Alternative investments and the rise of private debt – part 1

Shares, bonds and cash are the three traditional investments. Everything else – from rental property to cryptocurrency to stamp collecting – falls into the category of ‘alternative investment’. The alternative investment category covers an enormously wide range of assets, including:





Private equity/venture capital, such as buying a stake in a start-up

Private debt, for example, peer-to-peer lending

Real estate, including  commercial building syndicates

Commodities, such as gold and oil

Although most New Zealanders will not be familiar with the term ‘alternative assets’, many Kiwis are already invested in alternatives. For example, they might own residential investment properties, or shares in a private investment fund.

The growth of alternative investments and private debt

Alternative investments have been around since the 1850s[1], but became considerably more popular after the global financial crisis of 2008. Growth accelerated as interest rates stayed low for the next decade, leading investors to search for superior returns as a way to smooth out volatility and inflation affects. Technology has also helped – digital trading platforms have made it easier and more affordable for individuals to invest in a wide range of assets.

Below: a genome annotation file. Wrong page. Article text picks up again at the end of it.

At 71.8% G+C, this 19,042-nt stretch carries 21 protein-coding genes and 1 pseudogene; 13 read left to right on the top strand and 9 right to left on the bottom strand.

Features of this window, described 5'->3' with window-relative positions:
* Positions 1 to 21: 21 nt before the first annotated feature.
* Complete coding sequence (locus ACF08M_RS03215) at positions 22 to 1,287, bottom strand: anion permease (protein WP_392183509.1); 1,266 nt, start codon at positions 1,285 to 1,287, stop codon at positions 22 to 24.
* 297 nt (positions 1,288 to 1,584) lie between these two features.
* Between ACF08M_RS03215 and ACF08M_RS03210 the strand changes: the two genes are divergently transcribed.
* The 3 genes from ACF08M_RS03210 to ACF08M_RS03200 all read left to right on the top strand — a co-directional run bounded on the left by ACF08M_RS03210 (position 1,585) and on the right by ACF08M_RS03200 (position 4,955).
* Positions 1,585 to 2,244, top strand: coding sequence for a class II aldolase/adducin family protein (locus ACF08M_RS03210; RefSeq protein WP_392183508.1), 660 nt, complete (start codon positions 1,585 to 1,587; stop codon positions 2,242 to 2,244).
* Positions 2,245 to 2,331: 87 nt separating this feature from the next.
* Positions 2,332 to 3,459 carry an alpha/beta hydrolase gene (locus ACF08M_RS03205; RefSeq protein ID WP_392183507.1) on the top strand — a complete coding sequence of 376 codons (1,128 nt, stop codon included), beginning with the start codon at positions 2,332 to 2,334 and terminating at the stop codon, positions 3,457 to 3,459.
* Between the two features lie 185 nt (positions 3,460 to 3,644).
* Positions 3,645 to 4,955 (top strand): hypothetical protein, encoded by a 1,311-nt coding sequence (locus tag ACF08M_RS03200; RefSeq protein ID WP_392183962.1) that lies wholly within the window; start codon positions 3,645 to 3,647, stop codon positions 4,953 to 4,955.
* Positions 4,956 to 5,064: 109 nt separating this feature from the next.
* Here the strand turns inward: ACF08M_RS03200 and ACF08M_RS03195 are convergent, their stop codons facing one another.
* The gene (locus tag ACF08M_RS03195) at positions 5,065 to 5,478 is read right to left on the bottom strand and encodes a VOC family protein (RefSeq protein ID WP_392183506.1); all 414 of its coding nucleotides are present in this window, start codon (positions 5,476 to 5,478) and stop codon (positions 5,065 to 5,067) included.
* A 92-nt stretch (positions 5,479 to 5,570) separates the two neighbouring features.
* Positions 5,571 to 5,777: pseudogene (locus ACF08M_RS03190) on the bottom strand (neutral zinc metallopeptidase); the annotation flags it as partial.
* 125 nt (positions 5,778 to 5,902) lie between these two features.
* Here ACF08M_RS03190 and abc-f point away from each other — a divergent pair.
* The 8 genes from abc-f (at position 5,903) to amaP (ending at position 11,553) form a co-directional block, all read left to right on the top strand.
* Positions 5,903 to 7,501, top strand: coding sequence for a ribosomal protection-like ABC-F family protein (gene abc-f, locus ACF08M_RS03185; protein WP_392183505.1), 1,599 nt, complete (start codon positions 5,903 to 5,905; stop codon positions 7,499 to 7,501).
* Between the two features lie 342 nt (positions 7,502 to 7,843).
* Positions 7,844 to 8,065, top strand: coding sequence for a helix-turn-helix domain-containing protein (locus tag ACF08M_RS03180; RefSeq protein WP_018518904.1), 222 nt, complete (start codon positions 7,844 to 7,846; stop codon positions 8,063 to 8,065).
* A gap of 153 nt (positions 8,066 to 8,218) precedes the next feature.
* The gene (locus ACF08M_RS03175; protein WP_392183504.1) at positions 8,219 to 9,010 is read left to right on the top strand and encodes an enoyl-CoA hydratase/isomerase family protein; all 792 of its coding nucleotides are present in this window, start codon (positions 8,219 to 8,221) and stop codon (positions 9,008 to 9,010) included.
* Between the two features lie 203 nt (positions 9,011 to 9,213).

Despite rising interest rates, the enthusiasm for alternative investment does not seem to be abating, and the search for relatively safe alternatives with better-than-sharemarket returns continues.

Global alternative assets under management (USD)[2]


$6.91 trillion


$13.7 trillion

2027 forecast

$23.3 trillion

The rise of private debt investment

Alternative investment has been increasing across various asset types, and one of those is private debt. This the category into which Zagga loans fall.

Private debt covers a range of non-bank lending, including peer-to-peer loans, private loans to businesses, and subprime lending. After the global financial crisis, new regulations were introduced for banks which limited their ability to lend as freely as they had previously done. Private lenders stepped in to fill the void, leading to the development and growth of private debt investment.

Private debt is the third most popular alternative investment asset, behind private equity and venture capital[3]. Private debt investments, like traditional fixed income investments such as term deposits, pay a regular return. However, the returns tend to be higher with private debt to compensate investors for the relatively higher risk.

Like alts more generally, the popularity of private debt investing has been on the rise globally, as digital platforms now allow for a wide range of non-bank lending, accessible to a much wider audience than ever before.

Total private debt market (USD)[4]


$875 billion



$1.4 trillion


2027 forecast

$2.3 trillion 


Private debt is popular because it provides investors with diversification, access to assets they couldn’t otherwise invest in, and higher returns when compared to stocks and bonds.



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